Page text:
Every 30 years there is a new wave of things that computers do. Around 1950 they began to model events in the world (simulation), and around 1980 to connect people (communication). Since 2010 they have begun to engage with the physical world in a non-trivial way (embodiment).
The next revolution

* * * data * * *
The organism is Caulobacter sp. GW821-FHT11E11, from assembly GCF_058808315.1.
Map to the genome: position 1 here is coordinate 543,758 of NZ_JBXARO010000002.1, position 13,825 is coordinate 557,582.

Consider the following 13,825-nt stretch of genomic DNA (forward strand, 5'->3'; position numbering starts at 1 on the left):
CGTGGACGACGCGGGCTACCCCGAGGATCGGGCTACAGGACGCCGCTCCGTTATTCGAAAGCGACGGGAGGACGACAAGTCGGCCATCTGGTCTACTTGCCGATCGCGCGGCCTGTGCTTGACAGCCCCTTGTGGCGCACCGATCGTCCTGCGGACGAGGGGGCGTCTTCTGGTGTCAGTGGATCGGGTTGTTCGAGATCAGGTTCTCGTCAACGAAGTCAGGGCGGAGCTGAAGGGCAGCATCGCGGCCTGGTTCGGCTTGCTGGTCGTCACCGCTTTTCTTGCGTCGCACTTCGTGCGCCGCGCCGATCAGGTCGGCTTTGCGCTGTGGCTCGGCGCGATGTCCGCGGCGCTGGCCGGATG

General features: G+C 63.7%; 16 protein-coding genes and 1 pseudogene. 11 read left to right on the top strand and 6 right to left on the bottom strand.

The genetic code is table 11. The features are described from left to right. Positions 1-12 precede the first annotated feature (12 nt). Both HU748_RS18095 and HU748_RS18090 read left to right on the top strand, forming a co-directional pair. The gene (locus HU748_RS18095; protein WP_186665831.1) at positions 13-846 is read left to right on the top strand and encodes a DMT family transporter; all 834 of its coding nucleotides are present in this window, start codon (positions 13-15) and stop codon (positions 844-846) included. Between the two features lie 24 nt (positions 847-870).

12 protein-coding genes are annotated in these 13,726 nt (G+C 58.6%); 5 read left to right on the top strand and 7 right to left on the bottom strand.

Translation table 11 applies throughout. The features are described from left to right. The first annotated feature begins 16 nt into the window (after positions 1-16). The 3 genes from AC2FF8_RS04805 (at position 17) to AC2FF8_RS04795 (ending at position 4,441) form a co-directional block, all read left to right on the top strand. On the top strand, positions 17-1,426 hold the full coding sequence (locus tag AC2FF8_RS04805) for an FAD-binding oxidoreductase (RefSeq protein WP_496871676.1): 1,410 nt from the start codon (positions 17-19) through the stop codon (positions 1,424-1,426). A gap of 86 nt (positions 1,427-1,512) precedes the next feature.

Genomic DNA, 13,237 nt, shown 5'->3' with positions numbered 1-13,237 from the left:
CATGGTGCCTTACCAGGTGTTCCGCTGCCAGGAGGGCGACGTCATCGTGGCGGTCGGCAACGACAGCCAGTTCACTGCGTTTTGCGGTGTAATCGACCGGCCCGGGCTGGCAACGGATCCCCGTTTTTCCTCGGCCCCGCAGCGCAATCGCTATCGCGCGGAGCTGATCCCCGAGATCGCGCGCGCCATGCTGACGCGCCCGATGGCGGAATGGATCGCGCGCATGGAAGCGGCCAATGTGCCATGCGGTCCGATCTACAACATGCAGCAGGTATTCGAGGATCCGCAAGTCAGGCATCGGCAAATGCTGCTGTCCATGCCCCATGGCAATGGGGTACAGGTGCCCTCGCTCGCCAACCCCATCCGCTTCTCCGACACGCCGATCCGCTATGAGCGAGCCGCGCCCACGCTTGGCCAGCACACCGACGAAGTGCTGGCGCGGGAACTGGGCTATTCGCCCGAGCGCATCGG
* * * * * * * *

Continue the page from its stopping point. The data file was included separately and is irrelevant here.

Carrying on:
The first age of computing was concerned with using computers for simulation. As we have seen, the first computers were built to do complex calculations. The initial motivation for building the ENIAC was to calculate artillery tables showing the angles at which guns should be fired based on the distance to the target and other conditions. After World War II, scientists used the ENIAC to explore possible designs for a hydrogen bomb. More generally, computers were used to simulate complex systems defined in terms of a mathematical model that captured the essential characteristics of the system under study. During the first thirty years of computing, from about 1950 until the early 1980s, researchers increasingly used computers for simulations of all sorts of complex systems. Computer simulations have transformed our lives, from designing cars and planes to making weather forecasts and financial models. At the same time, businesses used computers for performing the many, relatively simple calculations needed to manage inventories, payroll systems, and bank transactions. Even these very early computers could perform numerical calculations much, much faster than humans.